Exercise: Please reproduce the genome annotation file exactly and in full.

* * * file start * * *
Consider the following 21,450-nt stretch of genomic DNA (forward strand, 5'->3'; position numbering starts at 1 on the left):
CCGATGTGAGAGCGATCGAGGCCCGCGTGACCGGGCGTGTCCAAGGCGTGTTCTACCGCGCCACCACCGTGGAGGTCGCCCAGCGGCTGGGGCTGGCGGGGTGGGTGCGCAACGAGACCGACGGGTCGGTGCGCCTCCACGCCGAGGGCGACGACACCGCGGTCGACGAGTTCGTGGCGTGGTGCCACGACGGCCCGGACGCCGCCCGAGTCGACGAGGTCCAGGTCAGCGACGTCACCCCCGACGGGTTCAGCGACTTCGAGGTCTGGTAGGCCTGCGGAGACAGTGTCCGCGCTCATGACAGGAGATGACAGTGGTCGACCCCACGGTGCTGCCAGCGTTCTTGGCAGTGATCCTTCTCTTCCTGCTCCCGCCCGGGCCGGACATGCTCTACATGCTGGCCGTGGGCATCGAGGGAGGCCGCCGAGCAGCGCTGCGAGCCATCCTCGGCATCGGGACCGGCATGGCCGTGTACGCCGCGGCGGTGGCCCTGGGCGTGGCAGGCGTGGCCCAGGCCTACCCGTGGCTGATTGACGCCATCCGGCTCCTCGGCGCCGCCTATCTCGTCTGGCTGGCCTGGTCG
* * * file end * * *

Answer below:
Consider the following 21,450-nt stretch of genomic DNA (forward strand, 5'->3'; position numbering starts at 1 on the left):
CCGATGTGAGAGCGATCGAGGCCCGCGTGACCGGGCGTGTCCAAGGCGTGTTCTACCGCGCCACCACCGTGGAGGTCGCCCAGCGGCTGGGGCTGGCGGGGTGGGTGCGCAACGAGACCGACGGGTCGGTGCGCCTCCACGCCGAGGGCGACGACACCGCGGTCGACGAGTTCGTGGCGTGGTGCCACGACGGCCCGGACGCCGCCCGAGTCGACGAGGTCCAGGTCAGCGACGTCACCCCCGACGGGTTCAGCGACTTCGAGGTCTGGTAGGCCTGCGGAGACAGTGTCCGCGCTCATGACAGGAGATGACAGTGGTCGACCCCACGGTGCTGCCAGCGTTCTTGGCAGTGATCCTTCTCTTCCTGCTCCCGCCCGGGCCGGACATGCTCTACATGCTGGCCGTGGGCATCGAGGGAGGCCGCCGAGCAGCGCTGCGAGCCATCCTCGGCATCGGGACCGGCATGGCCGTGTACGCCGCGGCGGTGGCCCTGGGCGTGGCAGGCGTGGCCCAGGCCTACCCGTGGCTGATTGACGCCATCCGGCTCCTCGGCGCCGCCTATCTCGTCTGGCTGGCCTGGTCG